Myanmar peace process ‘collapsing’ warns Karen State

The Karen people spent decades at war with the Burmese military, but the last few years have been in relative peace.


Although fighting with another ethnic group, the Kachin, continues in the country’s north, a draft ceasefire agreement was signed by 16 armed ethnic groups with the government about three months ago.

But Karen military leaders said they were increasingly concerned that the Myanmar government and military was not genuine about peace.

They said plain-clothed Myanmar soldiers were travelling more frequently through their region and the military had built ten new bases in recent times.

“So we see that the cease fire talks or the peace process right now is being manipulated by the governments for their own benefits so they can get more control of our resources and get more control of our territories,” said Major General Nerdah Bo Mya from the Karen National Defence Organisation.

The major general said the Myanmar government was operating by stealth placing Burmese teachers, police and bureaucrats in Karen state institutions.

He said it was an attempt to undermine the autonomy of the ethnic groups, which they had fought fiercely to protect.

“All they need is that signature (on the formal agreement),” he said.

“Once they have the signature everything will be finished because they’ll control everything and tell the world that there is peace.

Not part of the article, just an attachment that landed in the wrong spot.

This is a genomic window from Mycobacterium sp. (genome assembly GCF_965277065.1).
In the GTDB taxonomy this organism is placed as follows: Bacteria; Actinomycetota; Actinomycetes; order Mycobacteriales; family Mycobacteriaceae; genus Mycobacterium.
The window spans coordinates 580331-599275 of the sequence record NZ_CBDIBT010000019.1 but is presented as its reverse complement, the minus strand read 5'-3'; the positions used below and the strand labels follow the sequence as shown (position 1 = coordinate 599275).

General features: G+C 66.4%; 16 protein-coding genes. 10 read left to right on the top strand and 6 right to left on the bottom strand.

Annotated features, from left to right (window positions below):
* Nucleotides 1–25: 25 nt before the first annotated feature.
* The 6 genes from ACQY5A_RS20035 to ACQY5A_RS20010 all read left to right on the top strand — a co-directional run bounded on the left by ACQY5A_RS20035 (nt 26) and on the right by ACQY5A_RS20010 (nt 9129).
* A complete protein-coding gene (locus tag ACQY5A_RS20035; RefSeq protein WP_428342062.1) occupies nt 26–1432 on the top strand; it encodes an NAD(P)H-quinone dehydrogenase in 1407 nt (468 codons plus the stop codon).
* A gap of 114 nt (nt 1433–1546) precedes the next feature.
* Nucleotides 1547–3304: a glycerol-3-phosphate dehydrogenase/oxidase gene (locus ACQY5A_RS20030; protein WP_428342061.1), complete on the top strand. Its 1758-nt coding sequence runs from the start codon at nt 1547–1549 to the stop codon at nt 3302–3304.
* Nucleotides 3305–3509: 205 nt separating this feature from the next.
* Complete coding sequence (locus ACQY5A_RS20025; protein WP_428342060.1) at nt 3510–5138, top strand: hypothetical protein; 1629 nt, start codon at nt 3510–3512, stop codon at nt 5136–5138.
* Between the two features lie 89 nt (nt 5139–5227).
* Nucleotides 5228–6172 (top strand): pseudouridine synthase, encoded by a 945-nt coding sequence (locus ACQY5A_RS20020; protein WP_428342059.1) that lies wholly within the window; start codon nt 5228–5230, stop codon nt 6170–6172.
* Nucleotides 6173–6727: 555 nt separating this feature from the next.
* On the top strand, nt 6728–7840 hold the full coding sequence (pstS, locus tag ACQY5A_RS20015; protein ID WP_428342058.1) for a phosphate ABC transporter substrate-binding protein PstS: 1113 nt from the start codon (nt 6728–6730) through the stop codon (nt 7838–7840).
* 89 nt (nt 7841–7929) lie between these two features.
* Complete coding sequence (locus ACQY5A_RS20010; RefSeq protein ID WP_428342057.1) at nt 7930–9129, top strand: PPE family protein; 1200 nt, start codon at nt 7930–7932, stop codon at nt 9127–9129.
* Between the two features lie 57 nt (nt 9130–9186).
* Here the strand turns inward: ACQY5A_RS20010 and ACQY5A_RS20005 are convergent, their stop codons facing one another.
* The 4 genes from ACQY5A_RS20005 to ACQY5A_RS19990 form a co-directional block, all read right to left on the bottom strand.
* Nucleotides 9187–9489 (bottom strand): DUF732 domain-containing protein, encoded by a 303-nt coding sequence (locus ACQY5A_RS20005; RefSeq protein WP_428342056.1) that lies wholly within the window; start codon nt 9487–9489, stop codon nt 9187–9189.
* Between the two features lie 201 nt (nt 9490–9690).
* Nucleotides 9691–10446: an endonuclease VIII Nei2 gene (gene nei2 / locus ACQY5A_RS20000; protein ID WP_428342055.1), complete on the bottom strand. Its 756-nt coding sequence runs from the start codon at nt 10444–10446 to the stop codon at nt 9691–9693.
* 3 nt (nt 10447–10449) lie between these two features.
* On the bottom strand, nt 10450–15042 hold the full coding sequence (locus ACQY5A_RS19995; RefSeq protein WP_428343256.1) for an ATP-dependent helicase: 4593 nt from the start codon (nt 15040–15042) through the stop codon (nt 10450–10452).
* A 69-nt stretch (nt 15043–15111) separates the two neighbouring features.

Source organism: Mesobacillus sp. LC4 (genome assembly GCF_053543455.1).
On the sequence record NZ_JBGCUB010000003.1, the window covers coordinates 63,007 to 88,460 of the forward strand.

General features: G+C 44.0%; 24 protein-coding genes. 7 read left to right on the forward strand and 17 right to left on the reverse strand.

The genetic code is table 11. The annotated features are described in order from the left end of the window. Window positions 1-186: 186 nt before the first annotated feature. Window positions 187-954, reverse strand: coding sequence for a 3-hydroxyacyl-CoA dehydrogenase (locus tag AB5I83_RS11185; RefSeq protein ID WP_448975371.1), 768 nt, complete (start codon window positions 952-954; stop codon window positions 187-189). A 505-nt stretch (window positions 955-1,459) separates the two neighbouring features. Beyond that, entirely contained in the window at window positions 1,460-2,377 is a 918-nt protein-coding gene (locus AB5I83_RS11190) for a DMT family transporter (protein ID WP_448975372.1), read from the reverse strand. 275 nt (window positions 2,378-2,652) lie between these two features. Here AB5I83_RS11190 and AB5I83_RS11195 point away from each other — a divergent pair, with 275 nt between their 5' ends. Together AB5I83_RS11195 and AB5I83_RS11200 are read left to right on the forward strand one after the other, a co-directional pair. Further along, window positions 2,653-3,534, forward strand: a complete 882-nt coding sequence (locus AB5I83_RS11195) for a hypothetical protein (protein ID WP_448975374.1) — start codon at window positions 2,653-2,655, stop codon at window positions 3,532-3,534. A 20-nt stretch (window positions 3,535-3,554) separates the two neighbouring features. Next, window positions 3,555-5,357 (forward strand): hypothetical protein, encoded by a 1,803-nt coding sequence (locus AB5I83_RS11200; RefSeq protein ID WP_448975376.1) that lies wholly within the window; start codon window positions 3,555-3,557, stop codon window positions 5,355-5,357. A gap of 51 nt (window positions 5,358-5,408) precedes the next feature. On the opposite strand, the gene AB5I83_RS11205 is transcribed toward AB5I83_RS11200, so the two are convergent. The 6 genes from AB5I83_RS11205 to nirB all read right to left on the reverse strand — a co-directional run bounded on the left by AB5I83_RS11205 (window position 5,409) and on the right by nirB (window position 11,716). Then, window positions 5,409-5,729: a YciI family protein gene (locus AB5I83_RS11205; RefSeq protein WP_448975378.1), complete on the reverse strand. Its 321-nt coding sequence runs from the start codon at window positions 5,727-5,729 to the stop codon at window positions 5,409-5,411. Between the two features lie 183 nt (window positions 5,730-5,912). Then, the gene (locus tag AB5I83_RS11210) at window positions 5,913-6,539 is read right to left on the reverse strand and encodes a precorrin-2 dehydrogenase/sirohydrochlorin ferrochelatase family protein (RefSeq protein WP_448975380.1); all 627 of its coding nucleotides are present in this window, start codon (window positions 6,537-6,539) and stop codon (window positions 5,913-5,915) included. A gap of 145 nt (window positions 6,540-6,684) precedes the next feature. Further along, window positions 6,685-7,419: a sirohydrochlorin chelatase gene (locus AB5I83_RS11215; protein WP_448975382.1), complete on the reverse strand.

“They want us to sign and after that they don’t want to talk about political issue and then they will say there’s peace already in Burma so they will invite all the foreign investment to come in and then they will get all the money and take our resources.”

Perth-based Karen refugee Htoo Hsar Wah said he was also not optimistic about the country’s election in November being fair.

“If we look at their activity, it looks like they are ready for the war. I think they might break (off talks) soon.”

Research fellow Dr Ashley South from the Chiang Mai University said the political talks had stalled after three years.

He said the Myanmar military was not necessarily on the same page as the government, which is led by President Thein Sein who has claimed to be a reformer.

“I think the concerns that the peace process could break down and we could see a resumption of conflict in the south east are very real,” Dr South said.

“Particularly because the political discussions over the past three years to achieve a nation-wide cease fire agreement seem to be running out of steam as we approach the elections.

“I think the chances of a comprehensive settlement there are pretty limited at present and we could see a resumption of armed conflict. I think that’s a very real concern.”

The Myanmar Embassy refused to comment on the allegations by the Karen.